Concept

Mitochondrial DNA

Summary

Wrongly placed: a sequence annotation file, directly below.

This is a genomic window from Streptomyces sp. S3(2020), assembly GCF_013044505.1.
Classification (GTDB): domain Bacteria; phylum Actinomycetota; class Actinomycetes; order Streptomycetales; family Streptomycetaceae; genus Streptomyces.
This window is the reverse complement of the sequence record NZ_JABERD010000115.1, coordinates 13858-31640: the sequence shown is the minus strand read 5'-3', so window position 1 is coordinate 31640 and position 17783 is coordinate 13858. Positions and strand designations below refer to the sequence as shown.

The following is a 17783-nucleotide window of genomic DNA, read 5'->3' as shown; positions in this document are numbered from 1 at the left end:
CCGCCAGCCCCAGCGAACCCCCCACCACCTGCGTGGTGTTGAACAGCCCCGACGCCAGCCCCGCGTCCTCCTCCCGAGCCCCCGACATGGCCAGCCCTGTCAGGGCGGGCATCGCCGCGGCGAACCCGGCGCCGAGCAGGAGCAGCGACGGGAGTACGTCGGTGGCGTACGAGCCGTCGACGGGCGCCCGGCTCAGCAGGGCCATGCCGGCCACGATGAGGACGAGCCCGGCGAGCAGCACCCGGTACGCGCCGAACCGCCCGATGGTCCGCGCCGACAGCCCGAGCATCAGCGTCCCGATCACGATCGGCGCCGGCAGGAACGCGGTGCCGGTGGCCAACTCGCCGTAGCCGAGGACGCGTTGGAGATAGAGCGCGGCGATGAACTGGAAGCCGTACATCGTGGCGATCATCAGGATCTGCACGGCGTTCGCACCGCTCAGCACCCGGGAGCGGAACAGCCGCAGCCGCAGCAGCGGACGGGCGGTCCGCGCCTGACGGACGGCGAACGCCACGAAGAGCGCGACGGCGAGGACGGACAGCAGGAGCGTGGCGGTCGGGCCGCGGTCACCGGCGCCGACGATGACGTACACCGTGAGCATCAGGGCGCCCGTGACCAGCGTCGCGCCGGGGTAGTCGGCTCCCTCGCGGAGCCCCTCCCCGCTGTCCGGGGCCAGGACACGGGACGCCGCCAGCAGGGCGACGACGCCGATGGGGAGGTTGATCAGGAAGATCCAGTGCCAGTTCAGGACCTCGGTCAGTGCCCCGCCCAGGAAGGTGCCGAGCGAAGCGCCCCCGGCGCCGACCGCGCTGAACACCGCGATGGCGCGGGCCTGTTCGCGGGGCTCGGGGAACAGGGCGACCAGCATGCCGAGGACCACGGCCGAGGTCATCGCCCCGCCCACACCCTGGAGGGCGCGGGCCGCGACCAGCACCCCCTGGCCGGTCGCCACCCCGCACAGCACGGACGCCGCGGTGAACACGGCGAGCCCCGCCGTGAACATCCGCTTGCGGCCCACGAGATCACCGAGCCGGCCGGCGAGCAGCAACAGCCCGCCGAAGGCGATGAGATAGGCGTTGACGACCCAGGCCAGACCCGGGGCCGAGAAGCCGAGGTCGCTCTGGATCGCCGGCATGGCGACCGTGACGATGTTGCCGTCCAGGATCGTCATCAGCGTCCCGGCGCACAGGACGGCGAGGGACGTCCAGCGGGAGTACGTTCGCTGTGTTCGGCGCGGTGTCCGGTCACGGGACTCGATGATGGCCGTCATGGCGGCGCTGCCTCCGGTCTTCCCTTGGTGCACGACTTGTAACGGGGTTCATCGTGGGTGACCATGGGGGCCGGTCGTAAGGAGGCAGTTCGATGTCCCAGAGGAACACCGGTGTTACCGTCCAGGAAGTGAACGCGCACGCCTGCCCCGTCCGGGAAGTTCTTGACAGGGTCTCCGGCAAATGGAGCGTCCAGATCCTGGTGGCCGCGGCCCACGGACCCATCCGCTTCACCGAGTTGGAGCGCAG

Mitochondrial DNA (mtDNA or mDNA) is the DNA located in mitochondria, cellular organelles within eukaryotic cells that convert chemical energy from food into a form that cells can use, such as adenosine triphosphate (ATP). Mitochondrial DNA is only a small portion of the DNA in a eukaryotic cell; most of the DNA can be found in the cell nucleus and, in plants and algae, also in plastids such as chloroplasts. Human mitochondrial DNA was the first significant part of the human genome to be sequenced. This sequencing revealed that the human mtDNA includes 16,569 base pairs and encodes 13 proteins. Since animal mtDNA evolves faster than nuclear genetic markers, it represents a mainstay of phylogenetics and evolutionary biology. It also permits an tracing the relationships of populations, and so has become important in anthropology and biogeography. Origin Nuclear and mitochondrial DNA are thought to have separate evolutionary origins, with the mtDNA derived from the circ
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